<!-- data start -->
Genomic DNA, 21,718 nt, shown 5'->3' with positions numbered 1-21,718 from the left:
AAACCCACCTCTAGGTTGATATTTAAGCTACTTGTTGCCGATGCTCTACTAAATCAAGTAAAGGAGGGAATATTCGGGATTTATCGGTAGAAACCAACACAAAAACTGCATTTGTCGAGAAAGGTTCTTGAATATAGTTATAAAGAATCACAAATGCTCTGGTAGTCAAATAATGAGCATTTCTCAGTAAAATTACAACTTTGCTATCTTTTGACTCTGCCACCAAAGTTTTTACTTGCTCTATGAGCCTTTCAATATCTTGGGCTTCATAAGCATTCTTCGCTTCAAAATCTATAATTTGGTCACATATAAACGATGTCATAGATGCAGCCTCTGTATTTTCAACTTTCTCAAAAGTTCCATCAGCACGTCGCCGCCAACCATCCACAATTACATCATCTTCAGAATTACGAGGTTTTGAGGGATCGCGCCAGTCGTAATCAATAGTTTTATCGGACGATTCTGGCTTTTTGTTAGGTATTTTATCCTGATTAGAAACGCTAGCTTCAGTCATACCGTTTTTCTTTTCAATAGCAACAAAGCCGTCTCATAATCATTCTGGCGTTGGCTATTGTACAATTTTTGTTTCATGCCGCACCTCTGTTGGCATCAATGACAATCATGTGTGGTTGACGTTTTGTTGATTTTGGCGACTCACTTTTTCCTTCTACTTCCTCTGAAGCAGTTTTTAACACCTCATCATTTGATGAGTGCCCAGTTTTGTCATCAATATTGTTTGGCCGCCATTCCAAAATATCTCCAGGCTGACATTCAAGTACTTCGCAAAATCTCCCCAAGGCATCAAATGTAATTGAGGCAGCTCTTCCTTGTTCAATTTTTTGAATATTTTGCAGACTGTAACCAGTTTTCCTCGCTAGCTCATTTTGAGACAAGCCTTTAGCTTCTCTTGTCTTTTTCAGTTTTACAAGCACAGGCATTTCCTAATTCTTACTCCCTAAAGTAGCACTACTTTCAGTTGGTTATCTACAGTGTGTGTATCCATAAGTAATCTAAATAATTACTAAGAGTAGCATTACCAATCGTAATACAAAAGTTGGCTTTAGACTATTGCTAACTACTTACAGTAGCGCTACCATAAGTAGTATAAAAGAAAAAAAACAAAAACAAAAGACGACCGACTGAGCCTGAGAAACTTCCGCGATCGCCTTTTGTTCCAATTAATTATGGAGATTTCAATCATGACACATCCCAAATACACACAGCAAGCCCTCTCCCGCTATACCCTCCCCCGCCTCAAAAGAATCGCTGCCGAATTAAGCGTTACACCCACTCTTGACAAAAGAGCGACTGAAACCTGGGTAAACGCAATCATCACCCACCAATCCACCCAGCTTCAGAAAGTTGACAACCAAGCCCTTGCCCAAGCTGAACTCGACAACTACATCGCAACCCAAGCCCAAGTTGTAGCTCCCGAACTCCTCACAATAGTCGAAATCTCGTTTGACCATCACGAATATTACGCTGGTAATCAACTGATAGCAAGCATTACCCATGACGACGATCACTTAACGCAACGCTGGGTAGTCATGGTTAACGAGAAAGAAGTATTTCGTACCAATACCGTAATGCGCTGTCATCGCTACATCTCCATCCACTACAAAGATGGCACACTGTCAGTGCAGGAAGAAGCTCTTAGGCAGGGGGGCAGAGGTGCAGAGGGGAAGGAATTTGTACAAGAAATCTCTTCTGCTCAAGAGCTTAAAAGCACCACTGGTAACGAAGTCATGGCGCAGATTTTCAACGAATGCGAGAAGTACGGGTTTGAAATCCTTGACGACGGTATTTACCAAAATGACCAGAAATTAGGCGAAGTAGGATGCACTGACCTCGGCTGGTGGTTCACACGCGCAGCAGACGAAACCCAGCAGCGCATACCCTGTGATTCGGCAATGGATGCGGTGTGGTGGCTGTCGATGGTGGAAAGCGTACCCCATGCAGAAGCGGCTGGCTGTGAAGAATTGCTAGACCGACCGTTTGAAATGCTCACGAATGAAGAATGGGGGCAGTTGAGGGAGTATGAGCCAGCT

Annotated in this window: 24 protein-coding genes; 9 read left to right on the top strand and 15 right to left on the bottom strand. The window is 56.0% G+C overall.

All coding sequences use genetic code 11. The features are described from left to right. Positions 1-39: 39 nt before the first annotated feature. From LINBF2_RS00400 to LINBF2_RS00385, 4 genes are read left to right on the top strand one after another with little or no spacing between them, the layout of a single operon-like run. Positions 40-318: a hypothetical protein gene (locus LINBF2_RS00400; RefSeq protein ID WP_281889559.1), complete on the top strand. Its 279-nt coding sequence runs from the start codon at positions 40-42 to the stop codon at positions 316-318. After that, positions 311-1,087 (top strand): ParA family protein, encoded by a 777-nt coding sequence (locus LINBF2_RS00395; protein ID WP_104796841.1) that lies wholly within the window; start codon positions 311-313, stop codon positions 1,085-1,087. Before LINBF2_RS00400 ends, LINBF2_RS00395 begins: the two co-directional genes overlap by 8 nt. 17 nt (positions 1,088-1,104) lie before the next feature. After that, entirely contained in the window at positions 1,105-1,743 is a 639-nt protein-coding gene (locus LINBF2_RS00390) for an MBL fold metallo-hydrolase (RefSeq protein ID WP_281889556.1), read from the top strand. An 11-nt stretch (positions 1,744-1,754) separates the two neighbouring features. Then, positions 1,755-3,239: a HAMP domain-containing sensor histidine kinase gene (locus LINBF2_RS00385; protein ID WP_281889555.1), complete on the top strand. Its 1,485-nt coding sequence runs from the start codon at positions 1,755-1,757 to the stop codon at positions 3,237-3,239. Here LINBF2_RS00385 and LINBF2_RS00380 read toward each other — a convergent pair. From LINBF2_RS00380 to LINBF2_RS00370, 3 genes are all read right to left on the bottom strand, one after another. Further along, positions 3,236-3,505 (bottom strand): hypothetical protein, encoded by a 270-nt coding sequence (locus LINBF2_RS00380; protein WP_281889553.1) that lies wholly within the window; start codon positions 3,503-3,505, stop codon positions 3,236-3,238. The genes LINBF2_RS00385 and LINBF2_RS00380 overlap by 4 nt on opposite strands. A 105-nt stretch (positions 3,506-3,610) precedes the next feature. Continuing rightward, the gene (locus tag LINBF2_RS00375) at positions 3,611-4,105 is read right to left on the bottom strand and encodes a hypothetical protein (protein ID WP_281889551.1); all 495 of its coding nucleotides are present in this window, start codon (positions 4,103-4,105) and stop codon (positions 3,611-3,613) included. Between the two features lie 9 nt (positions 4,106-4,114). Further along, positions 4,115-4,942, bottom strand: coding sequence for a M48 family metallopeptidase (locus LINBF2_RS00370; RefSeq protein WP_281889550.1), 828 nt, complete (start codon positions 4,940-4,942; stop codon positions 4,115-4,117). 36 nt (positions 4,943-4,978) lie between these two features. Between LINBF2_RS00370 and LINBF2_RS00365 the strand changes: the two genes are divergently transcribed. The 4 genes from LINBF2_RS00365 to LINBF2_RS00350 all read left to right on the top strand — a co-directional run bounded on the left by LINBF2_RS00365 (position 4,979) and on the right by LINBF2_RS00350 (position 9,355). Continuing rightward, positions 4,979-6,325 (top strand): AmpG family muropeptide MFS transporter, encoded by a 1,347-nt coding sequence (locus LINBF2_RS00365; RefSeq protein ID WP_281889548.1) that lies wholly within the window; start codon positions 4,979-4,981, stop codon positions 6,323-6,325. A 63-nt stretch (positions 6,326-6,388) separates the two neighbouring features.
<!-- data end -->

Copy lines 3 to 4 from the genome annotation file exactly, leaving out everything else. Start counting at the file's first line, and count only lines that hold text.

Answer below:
Annotated in this window: 24 protein-coding genes; 9 read left to right on the top strand and 15 right to left on the bottom strand. The window is 56.0% G+C overall.

All coding sequences use genetic code 11. The features are described from left to right. Positions 1-39: 39 nt before the first annotated feature. From LINBF2_RS00400 to LINBF2_RS00385, 4 genes are read left to right on the top strand one after another with little or no spacing between them, the layout of a single operon-like run. Positions 40-318: a hypothetical protein gene (locus LINBF2_RS00400; RefSeq protein ID WP_281889559.1), complete on the top strand. Its 279-nt coding sequence runs from the start codon at positions 40-42 to the stop codon at positions 316-318. After that, positions 311-1,087 (top strand): ParA family protein, encoded by a 777-nt coding sequence (locus LINBF2_RS00395; protein ID WP_104796841.1) that lies wholly within the window; start codon positions 311-313, stop codon positions 1,085-1,087. Before LINBF2_RS00400 ends, LINBF2_RS00395 begins: the two co-directional genes overlap by 8 nt. 17 nt (positions 1,088-1,104) lie before the next feature. After that, entirely contained in the window at positions 1,105-1,743 is a 639-nt protein-coding gene (locus LINBF2_RS00390) for an MBL fold metallo-hydrolase (RefSeq protein ID WP_281889556.1), read from the top strand. An 11-nt stretch (positions 1,744-1,754) separates the two neighbouring features. Then, positions 1,755-3,239: a HAMP domain-containing sensor histidine kinase gene (locus LINBF2_RS00385; protein ID WP_281889555.1), complete on the top strand. Its 1,485-nt coding sequence runs from the start codon at positions 1,755-1,757 to the stop codon at positions 3,237-3,239. Here LINBF2_RS00385 and LINBF2_RS00380 read toward each other — a convergent pair. From LINBF2_RS00380 to LINBF2_RS00370, 3 genes are all read right to left on the bottom strand, one after another. Further along, positions 3,236-3,505 (bottom strand): hypothetical protein, encoded by a 270-nt coding sequence (locus LINBF2_RS00380; protein WP_281889553.1) that lies wholly within the window; start codon positions 3,503-3,505, stop codon positions 3,236-3,238. The genes LINBF2_RS00385 and LINBF2_RS00380 overlap by 4 nt on opposite strands. A 105-nt stretch (positions 3,506-3,610) precedes the next feature. Continuing rightward, the gene (locus tag LINBF2_RS00375) at positions 3,611-4,105 is read right to left on the bottom strand and encodes a hypothetical protein (protein ID WP_281889551.1); all 495 of its coding nucleotides are present in this window, start codon (positions 4,103-4,105) and stop codon (positions 3,611-3,613) included. Between the two features lie 9 nt (positions 4,106-4,114). Further along, positions 4,115-4,942, bottom strand: coding sequence for a M48 family metallopeptidase (locus LINBF2_RS00370; RefSeq protein WP_281889550.1), 828 nt, complete (start codon positions 4,940-4,942; stop codon positions 4,115-4,117). 36 nt (positions 4,943-4,978) lie between these two features. Between LINBF2_RS00370 and LINBF2_RS00365 the strand changes: the two genes are divergently transcribed. The 4 genes from LINBF2_RS00365 to LINBF2_RS00350 all read left to right on the top strand — a co-directional run bounded on the left by LINBF2_RS00365 (position 4,979) and on the right by LINBF2_RS00350 (position 9,355). Continuing rightward, positions 4,979-6,325 (top strand): AmpG family muropeptide MFS transporter, encoded by a 1,347-nt coding sequence (locus LINBF2_RS00365; RefSeq protein ID WP_281889548.1) that lies wholly within the window; start codon positions 4,979-4,981, stop codon positions 6,323-6,325. A 63-nt stretch (positions 6,326-6,388) separates the two neighbouring features.